From Puget Sound to the tropics, we share one ocean. Today, threats to those waters—from human activities like overfishing, plastic pollution and fossil fuel consumption—continue to cause marine life to vanish at astonishing rates. And damage the ocean’s ability to sustain life on Earth. The good news? Together, we can regenerate the ocean’s health so that it can sustain life today and beyond.
To restore what has been lost or damaged so that all living things can thrive
Our actions—whether regenerative or damaging—are felt across Earth’s connected waters. Even parts of the ocean we might never otherwise see. The ocean’s story is a global story that includes all of us. We're committed to telling that story.
A gateway connecting you to our ocean
As the first of several planned steps in transforming our campus, our Ocean Pavilion—scheduled to open in 2024—will enable people of all abilities and backgrounds to discover new corners of our one-world ocean.
When you visit, you’ll witness the exquisite biodiversity of a reef ecosystem in the Coral Triangle, a region far from our local waters but facing strikingly similar problems. You’ll come face-to-face with sharks, rays, schooling fish, mangroves, seagrasses and nearly 30 species of coral. These exceptional plants and animals will draw you into their world to deliver a profound message: by working to regenerate their homes, we’ll save our own.
As a complement to in-person connections, you’ll be able to explore the depths and wonder of our ocean virtually through state-of-the-art immersive digital storytelling. Throughout the Ocean Pavilion, you’ll come to understand how our fate and the ocean’s are bound together.
3,500 amazing animals and plants enable you to experience Coral Triangle ecosystems
New space to care for new residents
The Aquarium’s new, offsite Animal Care Center—led by a passionate, expert team—is the hub for our animal care and rehabilitation efforts. For animals who’ll live in the Ocean Pavilion, the Animal Care Center serves as their first stop to gently acclimate to their new environment. Here, we’ll get to know these creatures as individuals and make sure they’re ready to thrive in their new Ocean Pavilion habitats.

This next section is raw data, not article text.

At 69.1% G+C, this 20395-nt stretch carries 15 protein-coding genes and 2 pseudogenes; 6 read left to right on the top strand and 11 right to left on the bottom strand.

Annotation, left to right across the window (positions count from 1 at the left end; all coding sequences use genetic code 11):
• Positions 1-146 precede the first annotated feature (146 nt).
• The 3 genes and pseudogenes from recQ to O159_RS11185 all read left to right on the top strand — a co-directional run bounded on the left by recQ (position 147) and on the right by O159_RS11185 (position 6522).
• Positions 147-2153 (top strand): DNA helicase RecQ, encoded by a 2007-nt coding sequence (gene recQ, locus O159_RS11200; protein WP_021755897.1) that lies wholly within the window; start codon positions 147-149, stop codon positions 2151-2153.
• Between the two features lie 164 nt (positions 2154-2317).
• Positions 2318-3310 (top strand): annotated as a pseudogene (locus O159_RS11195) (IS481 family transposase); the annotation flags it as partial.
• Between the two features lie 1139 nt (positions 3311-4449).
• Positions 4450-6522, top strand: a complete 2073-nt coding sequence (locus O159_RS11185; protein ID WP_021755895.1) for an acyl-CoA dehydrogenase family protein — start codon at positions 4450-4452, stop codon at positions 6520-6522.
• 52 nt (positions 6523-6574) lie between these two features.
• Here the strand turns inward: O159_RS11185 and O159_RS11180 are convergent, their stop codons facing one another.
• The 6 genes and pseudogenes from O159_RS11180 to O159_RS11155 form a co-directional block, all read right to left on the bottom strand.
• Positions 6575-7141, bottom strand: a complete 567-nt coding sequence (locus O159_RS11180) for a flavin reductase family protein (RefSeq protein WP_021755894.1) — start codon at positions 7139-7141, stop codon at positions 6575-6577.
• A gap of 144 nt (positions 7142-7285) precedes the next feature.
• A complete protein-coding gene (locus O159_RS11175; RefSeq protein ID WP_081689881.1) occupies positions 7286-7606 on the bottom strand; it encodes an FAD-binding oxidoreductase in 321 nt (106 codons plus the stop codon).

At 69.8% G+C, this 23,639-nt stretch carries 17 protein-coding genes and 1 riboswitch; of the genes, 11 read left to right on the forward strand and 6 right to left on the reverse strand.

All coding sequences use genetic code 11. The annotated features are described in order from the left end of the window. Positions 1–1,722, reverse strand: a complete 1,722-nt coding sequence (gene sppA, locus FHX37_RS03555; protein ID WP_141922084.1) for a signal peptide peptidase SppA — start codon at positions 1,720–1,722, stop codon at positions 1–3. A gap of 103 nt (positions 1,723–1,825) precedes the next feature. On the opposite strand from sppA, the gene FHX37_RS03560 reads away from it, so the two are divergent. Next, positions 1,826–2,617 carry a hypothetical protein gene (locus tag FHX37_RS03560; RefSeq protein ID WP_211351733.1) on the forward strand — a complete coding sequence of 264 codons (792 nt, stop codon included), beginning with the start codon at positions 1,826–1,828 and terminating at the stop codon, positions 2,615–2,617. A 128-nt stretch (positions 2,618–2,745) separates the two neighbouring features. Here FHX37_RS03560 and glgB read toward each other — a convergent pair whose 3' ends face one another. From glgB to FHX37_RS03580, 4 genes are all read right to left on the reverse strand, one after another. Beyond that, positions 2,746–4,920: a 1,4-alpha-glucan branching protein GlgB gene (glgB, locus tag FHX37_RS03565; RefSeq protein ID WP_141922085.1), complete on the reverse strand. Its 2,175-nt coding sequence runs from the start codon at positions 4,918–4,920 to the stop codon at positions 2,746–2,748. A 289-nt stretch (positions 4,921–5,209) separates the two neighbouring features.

Designed to benefit people and planet
The Ocean Pavilion—adjacent and just to the east of the current Seattle Aquarium—will create new public space and increase accessibility between Pike Place Market and the waterfront by connecting to Seattle’s new Overlook Walk.
The Ocean Pavilion’s public plaza will provide a view into its largest habitat, so anyone who passes through the park can witness a reef ecosystem without purchasing a ticket. In the public plaza, you’ll encounter Aquarium staff and volunteers sharing knowledge. And you’ll discover public art created by and honoring the Coast Salish people on whose traditional and contemporary territories the Aquarium resides. We’ll continue to partner with more than 400 non-profit organizations to extend access to the Aquarium for the communities they serve.
We’re working toward next-generation global sustainability standards—known as Living Building Petal certification—for the Ocean Pavilion’s climate impact and water use. Our goal is to become the first building owned by the City of Seattle, and the first of many aquariums, to earn this certification.
Our expanded facilities will give us the resources to help restore more endangered marine species at home and across the ocean.
Excited about the Ocean Pavilion? Others are, too.
- KIRO 7: “An inside look at Seattle Aquarium’s expansion plans”
- Seattle Times: “Seattle Aquarium’s expansion will transform its focus and the waterfront”
- Puget Sound Business Journal: “An icon in the making”